We encode a grayscale image, Jetplane (256\(\times \)256), sourced from the Standard Image Data Base^{Footnote 1}. First, we losslessly compress the image using WebP, then apply the proposed schemes. We calculate the overall rate based on the uncompressed image. For instance, an uncompressed Jetplane image has 8\(\times \)256\(\times \)256 bits, so the rate would be 8\(\times \)256\(\times \)256 divided by the length of the output DNA sequence. We would like to note that this approach to computing rates facilitates a fair comparison as previous works propose joint coding strategies that perform both compression and constraint coding [9, 10].

For comparison, we also encode image inputs using recently proposed schemes [9, 10]. Note that Park et al. [10] set the DNA sequence length to 200. We tested the coding results with a sequence length of \(\ell _U = 150\), homopolymer constraints of \(h = 3\), GC content constraints of \(c_{GC} = 0.05\), and the application of XOR encoder. Table 4 presents the rate of various encoding methods^{Footnote 2}, where the proposed scheme achieves the highest rate secondof 3.32.

### Encoding video data

In this section, we apply the proposed method to the video input. Video^{Footnote 3} is in MP4 format with a file size of 2.10 MB, and we apply the proposed scheme directly without further compression. Figure 1 presents the rates of the proposed scheme. Notably, due to XOR encoder, there is negligible rate loss caused by additional GC content encoder.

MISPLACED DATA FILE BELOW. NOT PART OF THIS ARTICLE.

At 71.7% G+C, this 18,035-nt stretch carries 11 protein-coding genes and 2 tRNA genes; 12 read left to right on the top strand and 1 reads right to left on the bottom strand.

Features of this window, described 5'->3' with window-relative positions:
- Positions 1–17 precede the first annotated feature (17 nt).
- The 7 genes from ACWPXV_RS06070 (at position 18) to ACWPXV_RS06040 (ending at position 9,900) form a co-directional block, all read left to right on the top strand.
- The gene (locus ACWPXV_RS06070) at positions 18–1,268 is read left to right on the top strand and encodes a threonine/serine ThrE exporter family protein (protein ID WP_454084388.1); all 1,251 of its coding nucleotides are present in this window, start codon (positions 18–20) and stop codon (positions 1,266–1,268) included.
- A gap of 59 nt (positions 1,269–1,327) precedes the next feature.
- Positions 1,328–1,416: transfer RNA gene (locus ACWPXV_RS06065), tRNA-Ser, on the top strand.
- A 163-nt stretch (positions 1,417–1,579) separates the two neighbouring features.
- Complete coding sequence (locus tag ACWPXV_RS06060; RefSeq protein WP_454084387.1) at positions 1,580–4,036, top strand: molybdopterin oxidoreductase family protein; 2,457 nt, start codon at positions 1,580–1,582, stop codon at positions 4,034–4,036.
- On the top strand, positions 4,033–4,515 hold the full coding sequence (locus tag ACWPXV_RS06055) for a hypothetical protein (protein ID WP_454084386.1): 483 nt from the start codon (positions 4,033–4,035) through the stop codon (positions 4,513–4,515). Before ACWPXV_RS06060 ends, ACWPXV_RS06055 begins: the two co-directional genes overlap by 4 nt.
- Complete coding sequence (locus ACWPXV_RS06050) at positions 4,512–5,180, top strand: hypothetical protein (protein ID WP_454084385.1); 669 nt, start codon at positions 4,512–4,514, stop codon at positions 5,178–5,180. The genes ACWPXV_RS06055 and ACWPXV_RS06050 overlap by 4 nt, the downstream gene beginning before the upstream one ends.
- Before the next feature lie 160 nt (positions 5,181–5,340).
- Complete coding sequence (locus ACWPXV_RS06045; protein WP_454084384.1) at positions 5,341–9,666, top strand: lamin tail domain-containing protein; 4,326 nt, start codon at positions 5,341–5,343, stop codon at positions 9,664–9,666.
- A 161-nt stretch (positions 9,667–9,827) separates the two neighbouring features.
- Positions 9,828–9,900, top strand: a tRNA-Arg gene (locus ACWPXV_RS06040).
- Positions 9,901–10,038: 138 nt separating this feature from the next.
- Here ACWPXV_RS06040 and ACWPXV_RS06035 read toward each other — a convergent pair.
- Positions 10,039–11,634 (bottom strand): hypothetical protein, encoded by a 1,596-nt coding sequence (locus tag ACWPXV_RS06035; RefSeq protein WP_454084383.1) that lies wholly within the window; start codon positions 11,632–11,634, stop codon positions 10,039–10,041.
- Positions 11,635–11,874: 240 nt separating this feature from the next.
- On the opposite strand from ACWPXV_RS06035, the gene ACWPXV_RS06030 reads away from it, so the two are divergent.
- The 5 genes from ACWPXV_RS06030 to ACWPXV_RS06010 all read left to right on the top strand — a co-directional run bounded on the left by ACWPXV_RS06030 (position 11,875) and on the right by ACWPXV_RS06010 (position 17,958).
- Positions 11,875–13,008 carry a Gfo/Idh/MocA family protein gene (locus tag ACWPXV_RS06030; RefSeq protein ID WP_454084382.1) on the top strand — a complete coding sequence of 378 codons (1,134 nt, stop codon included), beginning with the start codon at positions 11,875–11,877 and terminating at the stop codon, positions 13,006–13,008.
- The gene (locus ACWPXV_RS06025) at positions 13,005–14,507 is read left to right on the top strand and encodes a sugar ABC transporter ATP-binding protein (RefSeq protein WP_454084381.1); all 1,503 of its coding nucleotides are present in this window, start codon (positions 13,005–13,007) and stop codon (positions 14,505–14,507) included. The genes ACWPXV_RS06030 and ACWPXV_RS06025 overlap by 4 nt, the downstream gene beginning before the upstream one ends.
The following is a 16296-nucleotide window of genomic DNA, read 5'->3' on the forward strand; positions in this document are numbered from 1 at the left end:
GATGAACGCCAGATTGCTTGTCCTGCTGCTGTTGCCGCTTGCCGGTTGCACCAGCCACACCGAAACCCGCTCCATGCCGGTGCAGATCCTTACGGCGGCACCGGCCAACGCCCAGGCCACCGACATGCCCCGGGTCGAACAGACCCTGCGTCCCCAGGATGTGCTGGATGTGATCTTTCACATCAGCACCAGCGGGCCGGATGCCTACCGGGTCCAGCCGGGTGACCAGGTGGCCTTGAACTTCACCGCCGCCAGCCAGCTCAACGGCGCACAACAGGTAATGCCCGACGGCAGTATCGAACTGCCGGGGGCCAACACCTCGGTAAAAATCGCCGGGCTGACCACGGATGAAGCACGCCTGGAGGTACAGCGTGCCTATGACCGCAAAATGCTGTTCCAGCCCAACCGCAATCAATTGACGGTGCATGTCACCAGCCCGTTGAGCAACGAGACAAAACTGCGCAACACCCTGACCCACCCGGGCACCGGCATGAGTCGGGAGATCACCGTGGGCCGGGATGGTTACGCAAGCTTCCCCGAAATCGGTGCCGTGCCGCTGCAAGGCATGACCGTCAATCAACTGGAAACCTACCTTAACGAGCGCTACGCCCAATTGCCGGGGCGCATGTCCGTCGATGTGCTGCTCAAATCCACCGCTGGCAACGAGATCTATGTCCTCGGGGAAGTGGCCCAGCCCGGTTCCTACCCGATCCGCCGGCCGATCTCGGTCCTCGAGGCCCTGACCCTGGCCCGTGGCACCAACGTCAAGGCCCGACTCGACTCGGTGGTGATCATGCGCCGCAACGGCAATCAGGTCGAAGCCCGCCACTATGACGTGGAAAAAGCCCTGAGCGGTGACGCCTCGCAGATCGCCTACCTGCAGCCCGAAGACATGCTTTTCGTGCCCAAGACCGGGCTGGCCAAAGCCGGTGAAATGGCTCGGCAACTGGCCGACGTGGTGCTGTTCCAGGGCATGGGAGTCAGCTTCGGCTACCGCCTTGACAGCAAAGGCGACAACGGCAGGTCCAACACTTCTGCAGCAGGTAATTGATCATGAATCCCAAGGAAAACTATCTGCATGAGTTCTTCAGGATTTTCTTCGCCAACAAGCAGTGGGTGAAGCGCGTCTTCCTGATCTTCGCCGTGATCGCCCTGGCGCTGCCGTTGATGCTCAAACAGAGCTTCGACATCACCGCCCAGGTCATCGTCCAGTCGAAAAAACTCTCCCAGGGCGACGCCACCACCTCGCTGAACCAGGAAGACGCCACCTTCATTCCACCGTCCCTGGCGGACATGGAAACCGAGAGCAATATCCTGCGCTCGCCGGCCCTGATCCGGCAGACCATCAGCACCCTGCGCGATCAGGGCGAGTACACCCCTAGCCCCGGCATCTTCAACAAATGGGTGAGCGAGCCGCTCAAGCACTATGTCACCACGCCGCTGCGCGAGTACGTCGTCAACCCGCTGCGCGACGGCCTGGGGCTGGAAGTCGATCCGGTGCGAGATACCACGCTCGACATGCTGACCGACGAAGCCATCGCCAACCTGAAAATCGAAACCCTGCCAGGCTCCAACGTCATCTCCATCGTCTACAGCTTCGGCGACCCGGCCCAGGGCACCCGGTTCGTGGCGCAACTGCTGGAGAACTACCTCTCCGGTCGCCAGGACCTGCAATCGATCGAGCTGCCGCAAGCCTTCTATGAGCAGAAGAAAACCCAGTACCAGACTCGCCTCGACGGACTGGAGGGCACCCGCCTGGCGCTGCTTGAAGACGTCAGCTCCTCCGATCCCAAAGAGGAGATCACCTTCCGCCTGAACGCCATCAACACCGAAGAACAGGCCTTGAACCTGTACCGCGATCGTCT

To further investigate the effect of XOR encoder, Figure 2 displays the statistics of the number of additional bases from \(f_{GC}\) without the XOR encoder. Among 1,226 output DNA sequences, 995 sequences do not require the addition of bases, and 199 sequences need 9 or fewer additional bases. However, some output sequences have more than 16 additional bases, which can lead to significant issues during sequencing or synthesis. Table 5 shows the number of additional symbols when the XOR encoder is applied. There are 1,223 output sequences and all output sequences need no additional base except for the leading indicator of the pseudorandom sequence. Note that we have fewer output sequences due to XOR encoder. The above experiment implies that our assumption on data distribution is valid, and demonstrates that XOR encoder maintains a consistent output DNA sequence length. Moreover, Table 6 shows the comparison of coding rates with recent works in the field. It is worth noting that the methods of Song et al. [7] and Wang et al. [8] meet the homopolymer constraint of 3 and the GC content constraint of 0.4 to 0.6. Our proposed method achieves the highest coding rate among the approachessecond, with a rate of 1.956 specifically when using XOR coding.